Smalls’s mother, Lydia Polite, however, thought he had it too easy. She was no more content with her lot in life than most other slaves were, but she never seriously entertained any notions of changing it. In a way, she was fond of McKee and glad that he afforded her son extra privileges, but she worried that the special treatment would make him soft. It was fairly uncommon for a slave to serve the same family for his entire life; slaves were bought and sold frequently, and Smalls’s mother feared that his relaxed attitude and inquisitive nature would get him into serious trouble were he ever to be sold to another master.

Lydia’s solution was to deliberately expose her son to the evilest, most horrifying aspects of slavery. She took him into the city to witness an open-air slave auction, where people were beaten and tortured in the grueling summer heat for hours on end to show prospective buyers that the slaves could withstand such treatment and continue working. She then asked McKee to reassign her son to field work for a time so that he could see what other slaves had to endure. McKee refused at first but eventually granted her request and sent Smalls to the cotton fields for several weeks. Undoubtedly, his normal “job” seemed heavenly in comparison.5

Lydia thought that if Smalls were sufficiently shocked by what he experienced, he would become more demure and cautious. Her plan backfired. Enraged by the brutality with which other slaves were treated, he became more openly rebellious and confrontational. He quickly realized that he needed a long-range plan but wouldn’t be able to devise and execute one if he were sold or killed. Throughout the rest of his teens, he spent much of his free time thinking about how to free himself and his loved ones from bondage.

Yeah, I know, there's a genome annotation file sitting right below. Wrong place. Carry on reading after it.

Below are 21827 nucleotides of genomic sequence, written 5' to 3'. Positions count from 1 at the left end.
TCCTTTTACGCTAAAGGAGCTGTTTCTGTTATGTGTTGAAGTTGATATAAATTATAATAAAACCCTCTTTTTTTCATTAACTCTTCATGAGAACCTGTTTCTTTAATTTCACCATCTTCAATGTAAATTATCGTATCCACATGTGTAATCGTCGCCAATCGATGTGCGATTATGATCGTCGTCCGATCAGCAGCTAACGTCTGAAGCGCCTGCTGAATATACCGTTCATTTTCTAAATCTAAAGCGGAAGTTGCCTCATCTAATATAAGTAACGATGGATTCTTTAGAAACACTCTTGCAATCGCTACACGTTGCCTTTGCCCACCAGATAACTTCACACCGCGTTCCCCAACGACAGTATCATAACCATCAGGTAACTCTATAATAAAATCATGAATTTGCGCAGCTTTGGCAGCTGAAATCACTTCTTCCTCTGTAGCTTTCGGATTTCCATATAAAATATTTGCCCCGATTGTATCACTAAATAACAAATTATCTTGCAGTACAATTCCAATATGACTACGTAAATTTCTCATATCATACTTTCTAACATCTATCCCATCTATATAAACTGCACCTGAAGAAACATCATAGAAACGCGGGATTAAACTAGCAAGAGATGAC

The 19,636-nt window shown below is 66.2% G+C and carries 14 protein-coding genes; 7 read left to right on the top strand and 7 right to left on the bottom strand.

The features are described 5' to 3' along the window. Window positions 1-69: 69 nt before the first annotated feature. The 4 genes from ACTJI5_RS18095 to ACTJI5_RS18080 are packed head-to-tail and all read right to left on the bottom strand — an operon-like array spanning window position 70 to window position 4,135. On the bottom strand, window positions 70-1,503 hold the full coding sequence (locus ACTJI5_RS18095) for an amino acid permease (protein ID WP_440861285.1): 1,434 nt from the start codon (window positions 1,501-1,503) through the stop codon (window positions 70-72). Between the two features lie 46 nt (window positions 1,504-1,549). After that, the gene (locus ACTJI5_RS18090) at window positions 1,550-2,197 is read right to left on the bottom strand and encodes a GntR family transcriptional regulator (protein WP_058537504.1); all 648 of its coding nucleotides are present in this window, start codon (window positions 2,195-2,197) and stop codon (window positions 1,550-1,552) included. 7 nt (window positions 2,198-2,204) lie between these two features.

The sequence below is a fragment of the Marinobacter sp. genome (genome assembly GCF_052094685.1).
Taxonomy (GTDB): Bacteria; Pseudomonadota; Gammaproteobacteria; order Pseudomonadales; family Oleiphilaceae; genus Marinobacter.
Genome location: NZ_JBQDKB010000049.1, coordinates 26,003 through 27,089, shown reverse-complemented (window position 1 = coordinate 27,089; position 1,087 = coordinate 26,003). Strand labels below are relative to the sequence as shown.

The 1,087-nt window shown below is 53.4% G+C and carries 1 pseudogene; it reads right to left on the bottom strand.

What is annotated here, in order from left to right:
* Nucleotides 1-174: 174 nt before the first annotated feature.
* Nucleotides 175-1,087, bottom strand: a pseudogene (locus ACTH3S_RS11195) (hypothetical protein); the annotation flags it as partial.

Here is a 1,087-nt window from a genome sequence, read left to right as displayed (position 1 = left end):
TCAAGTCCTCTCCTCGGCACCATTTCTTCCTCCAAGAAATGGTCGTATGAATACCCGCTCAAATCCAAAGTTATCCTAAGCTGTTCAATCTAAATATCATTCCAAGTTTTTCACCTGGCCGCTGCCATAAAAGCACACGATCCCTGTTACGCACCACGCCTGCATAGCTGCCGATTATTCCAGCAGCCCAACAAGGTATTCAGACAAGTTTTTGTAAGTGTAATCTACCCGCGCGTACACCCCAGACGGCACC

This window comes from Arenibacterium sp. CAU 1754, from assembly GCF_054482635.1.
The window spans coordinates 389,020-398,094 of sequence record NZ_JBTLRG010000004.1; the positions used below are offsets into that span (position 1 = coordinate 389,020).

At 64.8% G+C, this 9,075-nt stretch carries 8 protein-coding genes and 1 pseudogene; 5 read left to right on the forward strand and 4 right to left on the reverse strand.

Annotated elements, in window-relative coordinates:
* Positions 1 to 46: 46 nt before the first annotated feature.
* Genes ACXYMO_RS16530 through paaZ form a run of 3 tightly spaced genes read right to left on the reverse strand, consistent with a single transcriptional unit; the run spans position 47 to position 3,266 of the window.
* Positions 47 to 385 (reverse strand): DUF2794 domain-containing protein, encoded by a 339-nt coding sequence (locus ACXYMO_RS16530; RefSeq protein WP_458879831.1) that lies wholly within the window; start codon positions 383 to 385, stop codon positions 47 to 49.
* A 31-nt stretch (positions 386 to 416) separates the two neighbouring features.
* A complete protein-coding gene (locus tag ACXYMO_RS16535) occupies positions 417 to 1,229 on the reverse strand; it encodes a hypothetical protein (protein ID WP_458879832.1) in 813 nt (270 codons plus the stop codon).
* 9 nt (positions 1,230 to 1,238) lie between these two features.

Around the age of fourteen, Smalls got a job as a longshoreman, then as a rigger, and later worked his way up to wheelman (a ship’s pilot), though slaves never were officially granted such title. He fell deeply in love with the sea and quickly took to a sailor’s lifestyle, exhibiting an undeniable talent for the work. He was such a skilled pilot that, within two years, he became the preferred choice when someone was needed to steer the ship through particularly shallow or dangerous waters.6

When Smalls was seventeen, he married Hannah Jones, a slave more than ten years his senior who already had two children of her own. Two years later, he fathered a third with her, a daughter they named Elizabeth. By then, Smalls had saved more than $100, the equivalent of $3,025 in 2020—nearly enough to buy his own freedom legally.7 But he was unwilling to buy himself out of slavery unless he could afford to bring his entire family with him. Smalls openly approached Samuel Kingman (Hannah’s “owner”), who set a high price of $800 for Hannah and Elizabeth. It was an amount within Smalls’s power to accrue, but it would take decades and wouldn’t include his own freedom, his mother’s, or that of Hannah’s other children. Smalls feigned gratitude for the “offer” but never seriously considered it.8